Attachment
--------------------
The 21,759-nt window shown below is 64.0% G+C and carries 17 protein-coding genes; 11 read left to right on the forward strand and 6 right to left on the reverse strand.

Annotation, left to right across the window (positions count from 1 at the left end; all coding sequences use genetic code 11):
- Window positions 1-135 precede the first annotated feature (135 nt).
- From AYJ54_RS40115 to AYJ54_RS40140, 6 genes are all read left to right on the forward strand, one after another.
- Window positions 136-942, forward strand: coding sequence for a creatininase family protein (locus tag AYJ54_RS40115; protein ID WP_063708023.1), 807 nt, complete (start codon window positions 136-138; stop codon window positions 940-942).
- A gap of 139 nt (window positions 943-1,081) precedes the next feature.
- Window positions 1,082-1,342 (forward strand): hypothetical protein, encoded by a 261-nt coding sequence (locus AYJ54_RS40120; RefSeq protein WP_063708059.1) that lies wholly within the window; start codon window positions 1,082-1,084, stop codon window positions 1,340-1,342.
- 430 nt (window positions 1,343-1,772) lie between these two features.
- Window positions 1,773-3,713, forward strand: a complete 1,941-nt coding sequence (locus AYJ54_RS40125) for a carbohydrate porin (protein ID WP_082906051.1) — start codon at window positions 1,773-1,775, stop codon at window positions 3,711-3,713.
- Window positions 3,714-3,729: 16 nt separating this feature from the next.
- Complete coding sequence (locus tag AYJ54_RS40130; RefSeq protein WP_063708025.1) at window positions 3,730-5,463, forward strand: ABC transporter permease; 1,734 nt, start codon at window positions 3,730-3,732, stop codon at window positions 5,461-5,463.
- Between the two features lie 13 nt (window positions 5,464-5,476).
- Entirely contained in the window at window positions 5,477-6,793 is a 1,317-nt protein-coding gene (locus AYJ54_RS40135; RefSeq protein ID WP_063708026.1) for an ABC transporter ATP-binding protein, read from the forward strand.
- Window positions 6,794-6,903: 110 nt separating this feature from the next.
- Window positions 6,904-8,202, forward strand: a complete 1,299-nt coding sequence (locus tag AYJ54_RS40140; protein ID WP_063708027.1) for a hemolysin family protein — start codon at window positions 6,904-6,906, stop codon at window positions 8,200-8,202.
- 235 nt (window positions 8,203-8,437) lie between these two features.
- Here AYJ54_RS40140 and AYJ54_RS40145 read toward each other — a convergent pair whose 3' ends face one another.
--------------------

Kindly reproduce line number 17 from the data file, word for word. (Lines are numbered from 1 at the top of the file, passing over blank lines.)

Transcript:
- Here AYJ54_RS40140 and AYJ54_RS40145 read toward each other — a convergent pair whose 3' ends face one another.